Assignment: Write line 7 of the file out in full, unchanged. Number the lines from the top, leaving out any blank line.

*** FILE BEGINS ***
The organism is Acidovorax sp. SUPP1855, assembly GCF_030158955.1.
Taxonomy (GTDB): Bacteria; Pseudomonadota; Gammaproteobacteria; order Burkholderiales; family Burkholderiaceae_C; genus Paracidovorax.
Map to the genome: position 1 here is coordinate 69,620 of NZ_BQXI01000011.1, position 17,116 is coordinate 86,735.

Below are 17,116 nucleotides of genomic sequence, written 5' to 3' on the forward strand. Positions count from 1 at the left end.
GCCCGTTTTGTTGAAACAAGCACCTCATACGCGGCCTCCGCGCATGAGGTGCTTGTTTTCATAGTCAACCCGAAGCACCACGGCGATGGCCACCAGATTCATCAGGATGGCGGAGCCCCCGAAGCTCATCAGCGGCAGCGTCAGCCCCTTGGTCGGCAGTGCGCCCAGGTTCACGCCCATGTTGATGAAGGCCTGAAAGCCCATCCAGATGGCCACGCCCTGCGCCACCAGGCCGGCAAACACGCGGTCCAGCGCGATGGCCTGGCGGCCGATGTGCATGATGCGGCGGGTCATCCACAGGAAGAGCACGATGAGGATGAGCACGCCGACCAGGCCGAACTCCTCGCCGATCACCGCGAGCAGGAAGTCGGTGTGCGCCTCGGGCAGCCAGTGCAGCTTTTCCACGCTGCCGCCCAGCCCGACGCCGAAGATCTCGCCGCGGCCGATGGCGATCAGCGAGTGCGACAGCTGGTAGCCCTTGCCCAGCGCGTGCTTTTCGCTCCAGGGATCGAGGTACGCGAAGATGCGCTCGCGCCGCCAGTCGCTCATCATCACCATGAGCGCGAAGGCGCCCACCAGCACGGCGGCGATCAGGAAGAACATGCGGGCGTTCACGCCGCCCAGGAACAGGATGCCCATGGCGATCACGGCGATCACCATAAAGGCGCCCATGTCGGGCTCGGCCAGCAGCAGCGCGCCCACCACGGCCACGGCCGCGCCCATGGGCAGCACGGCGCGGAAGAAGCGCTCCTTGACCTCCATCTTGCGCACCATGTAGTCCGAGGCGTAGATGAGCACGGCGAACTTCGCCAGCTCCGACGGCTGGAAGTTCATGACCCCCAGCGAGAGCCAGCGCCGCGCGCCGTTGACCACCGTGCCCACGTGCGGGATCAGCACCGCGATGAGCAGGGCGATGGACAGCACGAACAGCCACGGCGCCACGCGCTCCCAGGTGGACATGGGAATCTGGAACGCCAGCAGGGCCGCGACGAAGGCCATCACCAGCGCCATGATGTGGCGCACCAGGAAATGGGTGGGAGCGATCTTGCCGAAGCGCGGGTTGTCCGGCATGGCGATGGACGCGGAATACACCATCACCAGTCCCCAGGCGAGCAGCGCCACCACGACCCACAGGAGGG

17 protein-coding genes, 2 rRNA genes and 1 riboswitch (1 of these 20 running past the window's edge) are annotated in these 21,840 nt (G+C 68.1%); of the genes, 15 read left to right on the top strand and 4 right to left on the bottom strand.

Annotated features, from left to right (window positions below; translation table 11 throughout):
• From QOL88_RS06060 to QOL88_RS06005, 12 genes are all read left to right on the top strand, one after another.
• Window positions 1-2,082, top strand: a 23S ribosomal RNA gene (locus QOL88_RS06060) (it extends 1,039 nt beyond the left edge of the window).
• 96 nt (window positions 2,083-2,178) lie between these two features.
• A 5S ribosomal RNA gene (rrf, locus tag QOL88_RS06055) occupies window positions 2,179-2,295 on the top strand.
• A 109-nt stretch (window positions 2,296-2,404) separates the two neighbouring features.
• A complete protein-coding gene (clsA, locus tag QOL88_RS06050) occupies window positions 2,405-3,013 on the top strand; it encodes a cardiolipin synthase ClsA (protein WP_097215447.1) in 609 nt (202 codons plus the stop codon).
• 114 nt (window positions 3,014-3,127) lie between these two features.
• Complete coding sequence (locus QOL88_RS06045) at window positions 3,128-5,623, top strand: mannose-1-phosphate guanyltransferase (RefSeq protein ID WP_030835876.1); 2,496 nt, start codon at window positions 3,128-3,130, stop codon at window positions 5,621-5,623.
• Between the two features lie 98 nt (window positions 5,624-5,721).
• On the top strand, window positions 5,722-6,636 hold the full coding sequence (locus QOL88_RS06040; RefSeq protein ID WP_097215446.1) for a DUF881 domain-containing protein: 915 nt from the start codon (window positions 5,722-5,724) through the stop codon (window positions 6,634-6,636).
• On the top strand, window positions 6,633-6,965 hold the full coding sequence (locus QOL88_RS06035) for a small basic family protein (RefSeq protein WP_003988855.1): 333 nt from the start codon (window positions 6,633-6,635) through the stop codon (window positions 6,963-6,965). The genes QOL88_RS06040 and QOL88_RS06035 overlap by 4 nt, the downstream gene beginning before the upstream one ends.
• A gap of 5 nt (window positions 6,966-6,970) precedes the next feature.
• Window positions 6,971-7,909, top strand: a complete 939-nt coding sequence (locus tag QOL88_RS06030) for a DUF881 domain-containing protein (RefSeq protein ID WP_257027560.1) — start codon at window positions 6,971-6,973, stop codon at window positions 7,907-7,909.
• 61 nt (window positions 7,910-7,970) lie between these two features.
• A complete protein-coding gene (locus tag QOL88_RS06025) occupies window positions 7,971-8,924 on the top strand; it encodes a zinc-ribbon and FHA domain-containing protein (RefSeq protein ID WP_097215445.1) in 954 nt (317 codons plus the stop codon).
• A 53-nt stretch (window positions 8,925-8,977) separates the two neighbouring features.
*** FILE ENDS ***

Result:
Annotated features, from left to right (window positions below; translation table 11 throughout):